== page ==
Langley lizard’s owners raise funds for gynaecological surgery

The young reptile is scheduled for operation on Tuesday

Essie Boelema, a 17-year-old lavender farmer, is passionate about the plant. (Screenshot/Special to The Star)
VIDEO: Langley lavender growers say season soon to be in full bloom

Family-owned farm marks five years by preparing for a summer of sales, tours, and growth

Mounties say they “corralled” four Ford Mustangs April 4 after an officer saw the muscle cars racing down 184 Street near 53 Avenue at about 10 p.m. (File Photo)
Mounties impound four Mustangs

Surrey RCMP say they seized four cars for street racing

Work was underway on the interior of the new Tennis Centre location in Langley. Popularity of the sport has risen during the pandemic (Special to Langley Advance Times)
Tennis business expands into Langley

‘Busiest we’ve ever been’ says manager

Burnaby MLA Raj Chouhan presides as Speaker of the B.C. legislature, which opened it spring session April 12 with a speech from the throne. THE CANADIAN PRESS
B.C. NDP promises more health care spending, business support in 2021 budget

John Horgan government to ‘carefully return to balanced budgets’

—Image: contributed
Indoor wine tastings still allowed in B.C., not considered a ‘social gathering’

“Tasting is really just part of the retail experience. The analogy I use is you wouldn’t buy a pair of pants without trying them on.”

A sign on a shop window indicates the store is closed in Ottawa, Monday March 23, 2020. The Canadian Federation of Independent Business is raising its estimate for the number of businesses that are considering the possibility of closing permanently. THE CANADIAN PRESS/Adrian Wyld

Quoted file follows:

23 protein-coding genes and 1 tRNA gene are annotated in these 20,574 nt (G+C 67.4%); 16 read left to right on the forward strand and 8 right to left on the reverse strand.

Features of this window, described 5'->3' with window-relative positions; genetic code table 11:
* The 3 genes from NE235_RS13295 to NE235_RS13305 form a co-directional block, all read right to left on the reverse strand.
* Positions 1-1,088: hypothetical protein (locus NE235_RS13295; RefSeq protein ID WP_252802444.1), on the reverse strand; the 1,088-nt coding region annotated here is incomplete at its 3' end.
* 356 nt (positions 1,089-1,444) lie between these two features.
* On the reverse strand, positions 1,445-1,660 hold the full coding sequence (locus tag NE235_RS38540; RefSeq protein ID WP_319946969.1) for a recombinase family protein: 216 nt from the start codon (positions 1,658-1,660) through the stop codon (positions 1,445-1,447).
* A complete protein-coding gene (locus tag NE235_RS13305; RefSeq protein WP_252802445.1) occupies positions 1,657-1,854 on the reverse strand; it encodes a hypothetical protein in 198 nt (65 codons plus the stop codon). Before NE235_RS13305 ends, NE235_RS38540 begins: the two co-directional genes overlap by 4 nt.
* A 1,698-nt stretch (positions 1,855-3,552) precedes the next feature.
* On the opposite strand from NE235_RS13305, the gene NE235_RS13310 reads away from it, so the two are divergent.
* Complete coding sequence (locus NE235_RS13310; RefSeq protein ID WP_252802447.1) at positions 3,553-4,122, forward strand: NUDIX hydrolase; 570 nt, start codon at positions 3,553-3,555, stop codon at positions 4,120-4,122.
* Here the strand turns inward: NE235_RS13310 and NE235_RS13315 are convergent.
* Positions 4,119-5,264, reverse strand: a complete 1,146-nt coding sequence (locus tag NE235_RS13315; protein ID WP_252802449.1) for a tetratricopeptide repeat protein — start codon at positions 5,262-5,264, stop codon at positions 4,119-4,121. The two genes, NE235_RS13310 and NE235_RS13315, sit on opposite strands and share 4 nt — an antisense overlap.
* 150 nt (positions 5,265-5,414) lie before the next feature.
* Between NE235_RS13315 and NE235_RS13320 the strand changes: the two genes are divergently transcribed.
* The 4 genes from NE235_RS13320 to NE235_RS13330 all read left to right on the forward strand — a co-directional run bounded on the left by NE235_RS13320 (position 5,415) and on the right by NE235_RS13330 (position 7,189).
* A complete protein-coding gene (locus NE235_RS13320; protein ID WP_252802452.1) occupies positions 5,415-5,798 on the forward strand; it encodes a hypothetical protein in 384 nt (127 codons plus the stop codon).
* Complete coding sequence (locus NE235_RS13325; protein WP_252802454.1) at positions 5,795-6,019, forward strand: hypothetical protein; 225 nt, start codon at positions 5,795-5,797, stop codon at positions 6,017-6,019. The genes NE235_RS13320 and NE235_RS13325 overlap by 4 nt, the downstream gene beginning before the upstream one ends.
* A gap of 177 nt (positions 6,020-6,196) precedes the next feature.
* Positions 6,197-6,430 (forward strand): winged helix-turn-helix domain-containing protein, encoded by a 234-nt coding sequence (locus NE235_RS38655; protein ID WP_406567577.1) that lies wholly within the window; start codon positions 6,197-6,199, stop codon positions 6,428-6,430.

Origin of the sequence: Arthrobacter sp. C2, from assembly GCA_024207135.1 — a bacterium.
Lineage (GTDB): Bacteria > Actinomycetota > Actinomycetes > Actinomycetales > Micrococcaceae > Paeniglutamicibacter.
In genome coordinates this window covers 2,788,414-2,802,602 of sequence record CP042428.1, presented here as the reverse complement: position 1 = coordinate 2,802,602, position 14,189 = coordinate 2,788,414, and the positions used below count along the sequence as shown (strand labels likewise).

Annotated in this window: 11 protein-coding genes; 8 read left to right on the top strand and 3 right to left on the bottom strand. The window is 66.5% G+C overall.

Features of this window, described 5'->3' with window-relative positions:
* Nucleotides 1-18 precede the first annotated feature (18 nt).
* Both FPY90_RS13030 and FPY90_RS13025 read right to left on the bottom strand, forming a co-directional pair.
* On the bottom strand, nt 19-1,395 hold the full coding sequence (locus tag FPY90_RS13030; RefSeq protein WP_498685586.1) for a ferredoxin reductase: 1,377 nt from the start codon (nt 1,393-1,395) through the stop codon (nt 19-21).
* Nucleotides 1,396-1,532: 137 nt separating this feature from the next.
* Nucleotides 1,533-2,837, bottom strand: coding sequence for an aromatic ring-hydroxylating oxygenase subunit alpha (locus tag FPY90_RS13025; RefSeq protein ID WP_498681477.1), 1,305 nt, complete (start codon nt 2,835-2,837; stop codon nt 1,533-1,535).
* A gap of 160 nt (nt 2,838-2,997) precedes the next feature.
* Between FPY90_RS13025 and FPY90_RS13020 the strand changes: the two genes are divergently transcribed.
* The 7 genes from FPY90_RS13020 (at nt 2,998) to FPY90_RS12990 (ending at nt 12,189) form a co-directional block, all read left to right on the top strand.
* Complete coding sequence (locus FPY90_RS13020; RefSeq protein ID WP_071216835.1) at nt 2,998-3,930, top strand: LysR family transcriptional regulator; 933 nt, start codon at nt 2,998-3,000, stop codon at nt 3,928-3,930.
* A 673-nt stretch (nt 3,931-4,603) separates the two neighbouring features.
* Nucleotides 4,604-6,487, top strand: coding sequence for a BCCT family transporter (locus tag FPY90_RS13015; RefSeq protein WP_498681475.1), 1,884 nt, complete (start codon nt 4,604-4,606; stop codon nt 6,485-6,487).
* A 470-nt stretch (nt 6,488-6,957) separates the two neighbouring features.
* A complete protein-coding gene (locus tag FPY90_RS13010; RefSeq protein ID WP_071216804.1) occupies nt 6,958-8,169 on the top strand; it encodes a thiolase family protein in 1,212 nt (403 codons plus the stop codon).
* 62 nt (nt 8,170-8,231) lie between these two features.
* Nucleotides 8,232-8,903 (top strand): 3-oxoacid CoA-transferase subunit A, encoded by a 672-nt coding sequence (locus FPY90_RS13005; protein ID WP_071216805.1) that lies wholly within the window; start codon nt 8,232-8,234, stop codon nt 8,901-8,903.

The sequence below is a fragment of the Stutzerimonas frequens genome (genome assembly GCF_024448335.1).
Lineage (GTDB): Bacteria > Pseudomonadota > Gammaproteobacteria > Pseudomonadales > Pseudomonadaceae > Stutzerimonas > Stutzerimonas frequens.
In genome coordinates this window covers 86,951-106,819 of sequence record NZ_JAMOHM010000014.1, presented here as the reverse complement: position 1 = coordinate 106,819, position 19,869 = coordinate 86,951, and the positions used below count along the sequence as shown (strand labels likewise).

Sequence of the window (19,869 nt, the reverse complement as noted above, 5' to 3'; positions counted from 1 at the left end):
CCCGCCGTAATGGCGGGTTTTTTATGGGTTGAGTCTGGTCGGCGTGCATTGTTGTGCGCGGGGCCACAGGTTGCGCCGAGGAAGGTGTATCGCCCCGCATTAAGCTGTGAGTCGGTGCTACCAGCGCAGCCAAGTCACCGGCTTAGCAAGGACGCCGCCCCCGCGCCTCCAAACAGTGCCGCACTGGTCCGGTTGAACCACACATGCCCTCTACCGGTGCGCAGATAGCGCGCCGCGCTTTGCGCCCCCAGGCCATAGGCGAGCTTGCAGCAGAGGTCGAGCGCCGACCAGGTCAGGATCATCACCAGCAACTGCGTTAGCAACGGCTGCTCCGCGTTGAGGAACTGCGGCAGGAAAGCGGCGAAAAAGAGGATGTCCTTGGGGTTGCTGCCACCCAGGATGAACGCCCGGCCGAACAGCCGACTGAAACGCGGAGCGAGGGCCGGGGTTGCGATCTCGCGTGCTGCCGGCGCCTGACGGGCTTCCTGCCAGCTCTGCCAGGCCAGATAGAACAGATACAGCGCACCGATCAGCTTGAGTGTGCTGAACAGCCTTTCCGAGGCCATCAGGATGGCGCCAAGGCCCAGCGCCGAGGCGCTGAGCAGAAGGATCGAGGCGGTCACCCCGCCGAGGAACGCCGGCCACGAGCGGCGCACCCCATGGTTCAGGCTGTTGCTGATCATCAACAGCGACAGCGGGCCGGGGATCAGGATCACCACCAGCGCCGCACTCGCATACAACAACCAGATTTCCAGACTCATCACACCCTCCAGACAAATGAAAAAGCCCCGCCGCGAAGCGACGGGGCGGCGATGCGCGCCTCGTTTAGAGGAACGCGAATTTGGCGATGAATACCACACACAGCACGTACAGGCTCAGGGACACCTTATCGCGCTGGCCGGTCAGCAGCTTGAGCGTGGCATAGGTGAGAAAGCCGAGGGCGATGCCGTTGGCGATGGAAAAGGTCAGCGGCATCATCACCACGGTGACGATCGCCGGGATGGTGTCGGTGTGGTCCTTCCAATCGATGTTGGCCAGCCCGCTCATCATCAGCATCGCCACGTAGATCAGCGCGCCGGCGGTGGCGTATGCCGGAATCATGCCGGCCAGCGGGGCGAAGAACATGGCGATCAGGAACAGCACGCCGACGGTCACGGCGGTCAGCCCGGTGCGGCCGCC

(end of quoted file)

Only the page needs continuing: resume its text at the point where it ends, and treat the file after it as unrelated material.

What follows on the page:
Small business struggling amid COVID-19 pandemic looks for aid in Liberals’ budget

President Dan Kelly said it is crucial to maintain programs to help businesses to the other side of the pandemic

The National Security and Intelligence Committee of Parliamentarians says that includes attempts to steal Canadian research on COVID-19 and vaccines, and sow misinformation. (AP Photo/Esteban Felix)
Intelligence committee warns China, Russia targeting Canadian COVID-19 research

Committee also found that the terrorist threat to Canada has shifted since its last such assessment

Cannabis bought in British Columbia (Ashley Wadhwani/Black Press Media)
Is it time to start thinking about greener ways to package cannabis?

Packaging suppliers are still figuring eco-friendly and affordable packaging options that fit the mandates of Cannabis Regulations

Parliament Hill is viewed below a Canada flag in Gatineau, Quebec, Friday, Sept. 18, 2020. A new poll suggests most Canadians are feeling more grateful for what they have in 2020 as a result of COVID-19 pandemic.THE CANADIAN PRESS/Sean Kilpatrick
Canada’s greenhouse gas emissions increased slightly in 2019: report

2019 report shows Canada emitted about one million tonnes more of these gases than the previous year

Part of the massive mess left behind in a Spallumcheen rental home owned by Wes Burden, whose tenants bolted from the property in the middle of the night. Burden is now facing a hefty cleaning and repair bill as a result. (Photo submitted)
Tenants disappear in the night leaving Okanagan home trashed with junk, feces

Spallumcheen rental rooms filled with junk, human and animal feces; landlord scared to rent again

Dr. E. Kwok administers a COVID-19 vaccine to a recipient at a vaccination clinic run by Vancouver Coastal Health, in Richmond, B.C., Saturday, April 10, 2021. THE CANADIAN PRESS/Jonathan Hayward
B.C. to register people ages 40+ for COVID-19 vaccines in April

Appointments are currently being booked for people ages 66 and up

A volunteer disinfects a historical Mohabat Khan mosque ahead of the upcoming Muslim fasting month of Ramadan, in Peshawar, Pakistan, Friday, April 9, 2021. (AP Photo/Muhammad Sajjad)
For Canadian Muslims, second pandemic Ramadan is a time of hope and sadness

Many members of the association are trying to find ways ‘to help people stay connected to one another’

Most Read